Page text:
I entered a long-term care community, showed my badge, and told the receptionist who I was there to see, as I walked toward my patient’s room. I could feel the glare of eyes that said “who are you and what are you here to do?” and “are you the nurse?” I introduced myself to the staff and again told them who I was there to see for this visit. “You should have been here earlier in the morning; care is already done,” the young lady said with a huff in her voice.  I simply replied, “Okay, thank you so much,” and proceeded to my patient’s room.

A Conversation with the DON

After I finished with my care, I again spoke with the staff and let them know how the visit went, gave them any updates, and then I left the building for my next patient. Much to my surprise, when I returned to see my patient, the director of nursing (DON) asked to speak with me. I simply asked, “is there something wrong” to which the DON responded: “It was reported to me that you had pillows under both hips, under her legs and a towel folded inside of a pillowcase between her knees and that you asked if we could cut the back of the patient’s shirt. Do you not know that that is destroying property?”

The DON added: “You also came to my building at 9:00 a.m. when care was done.” I said, “no, please let me explain everything I did was how, I, as a Hospice CNA can help with my patient as she transitions. I elevated her hips with pillows because she was on her back so I was trying to provide support. I placed her on her back because she was coughing and breathing a little fast, which is why the head of her bed was also raised. I put a pillow under her legs to elevate her feet and then rolled up a towel inside of a pillowcase to keep her from crossing her legs so that having the soft pillowcase against her skin would help prevent any breakdown. These are ways that I can help her until the RN arrives.”

Providing Person-Centered Care

I asked if we could cut her shirt up the back to avoid moving her so much because she was in so much pain and it would make it so much easier to slide her arms through the armholes and gently lay the shirt on her, making sure all the wrinkles were out from under her back so that we could keep her comfortable. I added that I had come into their building at 9:00 a.m. not knowing that all ADL care, even for hospice patients, must be done early in the morning. I apologized and said, “I do have other early morning patients, and while I would love to see everyone first thing in the morning, it can’t always be done. As my schedule allows, I will be more than happy to move her up and continue providing great care for her.”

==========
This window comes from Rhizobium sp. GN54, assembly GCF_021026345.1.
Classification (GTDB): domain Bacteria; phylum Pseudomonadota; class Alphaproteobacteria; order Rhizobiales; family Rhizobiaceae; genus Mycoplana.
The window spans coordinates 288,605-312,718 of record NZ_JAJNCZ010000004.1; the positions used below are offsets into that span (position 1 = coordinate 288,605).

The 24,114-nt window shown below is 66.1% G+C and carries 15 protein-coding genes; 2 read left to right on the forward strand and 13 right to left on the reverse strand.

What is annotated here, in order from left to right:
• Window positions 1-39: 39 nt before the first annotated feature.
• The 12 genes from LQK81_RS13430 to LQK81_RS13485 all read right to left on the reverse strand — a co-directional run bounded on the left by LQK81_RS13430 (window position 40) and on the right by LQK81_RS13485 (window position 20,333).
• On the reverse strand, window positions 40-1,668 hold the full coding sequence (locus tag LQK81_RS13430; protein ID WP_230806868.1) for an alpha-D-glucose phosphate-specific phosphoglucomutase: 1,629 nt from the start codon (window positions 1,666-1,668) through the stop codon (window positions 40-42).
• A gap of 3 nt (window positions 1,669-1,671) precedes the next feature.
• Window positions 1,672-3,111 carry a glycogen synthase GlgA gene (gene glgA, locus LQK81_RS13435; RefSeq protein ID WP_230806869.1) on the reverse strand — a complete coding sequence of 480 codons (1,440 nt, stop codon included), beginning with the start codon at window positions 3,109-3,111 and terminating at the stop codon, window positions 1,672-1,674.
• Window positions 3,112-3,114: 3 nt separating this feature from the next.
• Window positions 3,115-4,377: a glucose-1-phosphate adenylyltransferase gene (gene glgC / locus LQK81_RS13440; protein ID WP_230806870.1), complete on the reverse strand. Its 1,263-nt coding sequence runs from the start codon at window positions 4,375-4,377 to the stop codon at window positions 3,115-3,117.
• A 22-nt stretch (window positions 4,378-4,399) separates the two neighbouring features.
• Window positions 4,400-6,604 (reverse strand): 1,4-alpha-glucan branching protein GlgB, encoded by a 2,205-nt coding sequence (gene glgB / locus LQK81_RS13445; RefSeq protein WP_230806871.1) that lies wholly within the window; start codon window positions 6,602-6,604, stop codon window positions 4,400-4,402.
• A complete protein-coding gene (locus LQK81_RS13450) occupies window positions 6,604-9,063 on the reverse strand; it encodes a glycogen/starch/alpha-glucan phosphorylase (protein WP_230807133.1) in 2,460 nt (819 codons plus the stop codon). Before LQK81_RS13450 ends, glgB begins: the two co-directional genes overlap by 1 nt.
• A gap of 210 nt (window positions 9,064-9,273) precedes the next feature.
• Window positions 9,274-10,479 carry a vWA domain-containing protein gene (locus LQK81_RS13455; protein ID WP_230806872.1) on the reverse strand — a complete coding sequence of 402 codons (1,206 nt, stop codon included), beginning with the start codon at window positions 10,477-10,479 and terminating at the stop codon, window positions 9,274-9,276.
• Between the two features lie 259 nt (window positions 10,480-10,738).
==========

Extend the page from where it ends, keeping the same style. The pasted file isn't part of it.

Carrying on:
Aren’t We All CNAs?

I tell this story because CNAs are working in so many different settings, such as hospice, long-term care, assisted living, home health, hospitals, rehab, and so on, that sometimes we forget that we are all CNAs. What’s more, each setting may require a different set of skills even though patient care is the equal factor.

We as CNAs have the tendency to sometimes become territorial about our jobs. It’s natural, but we must remind ourselves that we are here for those we take care of as well as to support one another.

In It Together

Now going back to my story. In the beginning, this became a teaching moment for them and for myself. In that moment, we were afforded the opportunity to show each other our different skillsets and learn from each other.

Being a CNA from a different area of care shouldn’t separate us or make us feel territorial, but rather acknowledge different ways of care and add that to our own caregiving toolkit.